Guy Laliberte will become the seventh private citizen to go to the ISS
The founder of Cirque du Soleil, the circus performance group, is set to become Canada's first space tourist in September.
Guy Laliberte, 49, will travel to the International Space Station (ISS) on a Russian Soyuz for a flight estimated to cost at least $25m (£15m; 18m euros).
The Quebec-based billionaire will become the seventh private citizen to visit the ISS since April 2001.
Past visits by paying space tourists have lasted from a week to 13 days.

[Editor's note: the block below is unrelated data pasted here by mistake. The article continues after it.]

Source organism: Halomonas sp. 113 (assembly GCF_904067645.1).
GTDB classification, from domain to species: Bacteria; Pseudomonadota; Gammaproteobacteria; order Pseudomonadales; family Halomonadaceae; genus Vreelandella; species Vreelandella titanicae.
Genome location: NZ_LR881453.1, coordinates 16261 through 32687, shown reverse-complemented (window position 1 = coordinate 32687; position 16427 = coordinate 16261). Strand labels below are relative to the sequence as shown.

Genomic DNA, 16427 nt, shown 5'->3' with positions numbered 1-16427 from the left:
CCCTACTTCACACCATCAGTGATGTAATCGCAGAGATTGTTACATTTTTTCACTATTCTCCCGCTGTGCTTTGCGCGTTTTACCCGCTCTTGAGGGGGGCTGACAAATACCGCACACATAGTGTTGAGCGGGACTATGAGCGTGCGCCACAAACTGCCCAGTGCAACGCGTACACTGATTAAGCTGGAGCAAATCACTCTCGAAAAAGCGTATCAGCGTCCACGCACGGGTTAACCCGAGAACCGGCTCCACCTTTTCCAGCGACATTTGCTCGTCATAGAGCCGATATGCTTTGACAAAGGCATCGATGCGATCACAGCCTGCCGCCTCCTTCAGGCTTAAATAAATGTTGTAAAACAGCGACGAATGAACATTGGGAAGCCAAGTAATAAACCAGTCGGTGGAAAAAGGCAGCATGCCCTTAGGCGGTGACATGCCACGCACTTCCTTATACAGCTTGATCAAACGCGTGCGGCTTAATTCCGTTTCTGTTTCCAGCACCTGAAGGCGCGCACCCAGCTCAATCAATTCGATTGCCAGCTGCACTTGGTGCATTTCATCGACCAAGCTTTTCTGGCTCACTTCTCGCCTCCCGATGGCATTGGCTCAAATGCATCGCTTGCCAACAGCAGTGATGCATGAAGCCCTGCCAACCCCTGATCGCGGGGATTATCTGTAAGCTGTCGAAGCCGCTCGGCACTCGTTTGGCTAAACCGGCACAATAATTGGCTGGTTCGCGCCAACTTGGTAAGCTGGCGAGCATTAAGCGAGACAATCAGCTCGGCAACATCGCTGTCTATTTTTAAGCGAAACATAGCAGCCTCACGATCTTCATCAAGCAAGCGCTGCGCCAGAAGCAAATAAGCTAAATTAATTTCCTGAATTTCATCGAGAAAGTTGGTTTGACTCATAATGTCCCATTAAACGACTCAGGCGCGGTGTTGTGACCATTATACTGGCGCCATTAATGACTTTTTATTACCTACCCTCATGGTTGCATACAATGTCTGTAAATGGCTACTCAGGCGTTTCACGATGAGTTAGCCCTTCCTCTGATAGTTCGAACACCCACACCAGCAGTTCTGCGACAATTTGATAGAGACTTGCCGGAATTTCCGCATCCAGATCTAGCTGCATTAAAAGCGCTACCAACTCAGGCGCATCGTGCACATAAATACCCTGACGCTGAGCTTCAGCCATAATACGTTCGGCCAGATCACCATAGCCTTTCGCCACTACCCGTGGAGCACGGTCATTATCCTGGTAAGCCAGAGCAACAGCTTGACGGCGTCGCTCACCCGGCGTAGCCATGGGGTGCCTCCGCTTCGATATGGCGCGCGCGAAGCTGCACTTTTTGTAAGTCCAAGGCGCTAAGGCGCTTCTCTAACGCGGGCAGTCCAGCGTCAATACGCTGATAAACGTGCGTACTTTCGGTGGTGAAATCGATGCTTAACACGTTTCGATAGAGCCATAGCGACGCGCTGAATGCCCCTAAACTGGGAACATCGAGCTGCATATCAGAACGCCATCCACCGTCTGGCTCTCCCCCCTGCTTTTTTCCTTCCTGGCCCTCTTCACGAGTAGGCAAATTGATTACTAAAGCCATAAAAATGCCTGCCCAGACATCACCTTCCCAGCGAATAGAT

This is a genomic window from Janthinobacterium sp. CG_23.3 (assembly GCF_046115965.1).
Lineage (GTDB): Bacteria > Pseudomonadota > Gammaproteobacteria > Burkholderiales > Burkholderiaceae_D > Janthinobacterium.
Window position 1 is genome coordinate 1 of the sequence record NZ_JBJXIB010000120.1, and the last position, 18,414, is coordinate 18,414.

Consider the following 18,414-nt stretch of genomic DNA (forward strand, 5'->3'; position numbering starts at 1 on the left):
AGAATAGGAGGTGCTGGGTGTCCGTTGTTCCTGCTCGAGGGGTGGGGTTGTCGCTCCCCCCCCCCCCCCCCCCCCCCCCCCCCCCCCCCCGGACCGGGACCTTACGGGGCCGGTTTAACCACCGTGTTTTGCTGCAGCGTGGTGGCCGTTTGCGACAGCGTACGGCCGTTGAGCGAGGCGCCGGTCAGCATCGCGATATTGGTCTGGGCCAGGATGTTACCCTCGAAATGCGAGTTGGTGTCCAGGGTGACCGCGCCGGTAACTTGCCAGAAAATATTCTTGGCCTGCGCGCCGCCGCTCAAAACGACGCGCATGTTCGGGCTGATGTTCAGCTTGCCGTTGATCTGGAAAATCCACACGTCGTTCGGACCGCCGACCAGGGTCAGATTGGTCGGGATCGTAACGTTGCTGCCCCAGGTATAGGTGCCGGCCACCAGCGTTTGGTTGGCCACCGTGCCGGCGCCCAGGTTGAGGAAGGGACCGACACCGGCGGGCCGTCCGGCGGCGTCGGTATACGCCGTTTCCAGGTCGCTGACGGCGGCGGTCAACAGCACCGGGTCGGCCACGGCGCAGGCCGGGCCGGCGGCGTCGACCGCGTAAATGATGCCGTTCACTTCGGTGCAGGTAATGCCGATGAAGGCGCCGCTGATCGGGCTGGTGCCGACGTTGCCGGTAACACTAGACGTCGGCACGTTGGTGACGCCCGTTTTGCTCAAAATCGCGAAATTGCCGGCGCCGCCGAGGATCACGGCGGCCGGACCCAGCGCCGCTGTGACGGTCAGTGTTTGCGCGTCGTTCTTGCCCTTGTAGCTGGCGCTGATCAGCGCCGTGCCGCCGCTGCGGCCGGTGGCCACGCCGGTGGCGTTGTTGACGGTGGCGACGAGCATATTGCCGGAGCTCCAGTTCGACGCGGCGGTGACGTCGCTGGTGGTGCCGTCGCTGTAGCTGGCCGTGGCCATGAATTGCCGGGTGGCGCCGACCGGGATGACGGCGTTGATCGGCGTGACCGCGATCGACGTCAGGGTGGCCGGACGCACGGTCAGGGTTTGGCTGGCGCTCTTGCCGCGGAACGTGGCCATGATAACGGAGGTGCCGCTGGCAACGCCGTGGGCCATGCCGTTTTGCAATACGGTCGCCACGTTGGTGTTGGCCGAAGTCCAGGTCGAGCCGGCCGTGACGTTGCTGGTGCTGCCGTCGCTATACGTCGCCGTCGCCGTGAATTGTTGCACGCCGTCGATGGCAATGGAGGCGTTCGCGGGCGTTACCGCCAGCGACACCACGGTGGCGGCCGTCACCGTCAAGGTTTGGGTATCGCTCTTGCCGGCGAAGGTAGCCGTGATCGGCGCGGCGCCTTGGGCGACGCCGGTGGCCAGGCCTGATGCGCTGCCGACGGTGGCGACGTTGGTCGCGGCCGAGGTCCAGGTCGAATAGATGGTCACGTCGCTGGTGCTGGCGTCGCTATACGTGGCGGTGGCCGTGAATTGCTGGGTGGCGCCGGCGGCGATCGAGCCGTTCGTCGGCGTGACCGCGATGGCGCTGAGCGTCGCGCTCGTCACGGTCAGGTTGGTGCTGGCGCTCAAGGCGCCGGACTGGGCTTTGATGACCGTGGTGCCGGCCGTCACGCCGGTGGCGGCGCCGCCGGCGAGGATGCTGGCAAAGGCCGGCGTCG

Laliberte has said in past interviews he wanted to travel into space one day.
He follows in the footsteps of other successful entrepreneurs, including California businessman Dennis Tito and American software executive Charles Simonyi.
Mr Simonyi, the latest tourist to visit the ISS, took his second trip in March, spending an estimated $60m (£37m; 42m euros) on both space voyages.
Laliberte has built a fortune estimated at $2.5bn (£1.5bn; 1.8bn euros) from the Montreal circus, which has grown into a global organisation with $700m (£432m; 495m euros) in sales.
The flights are organised through the Virginia-based company Space Adventures.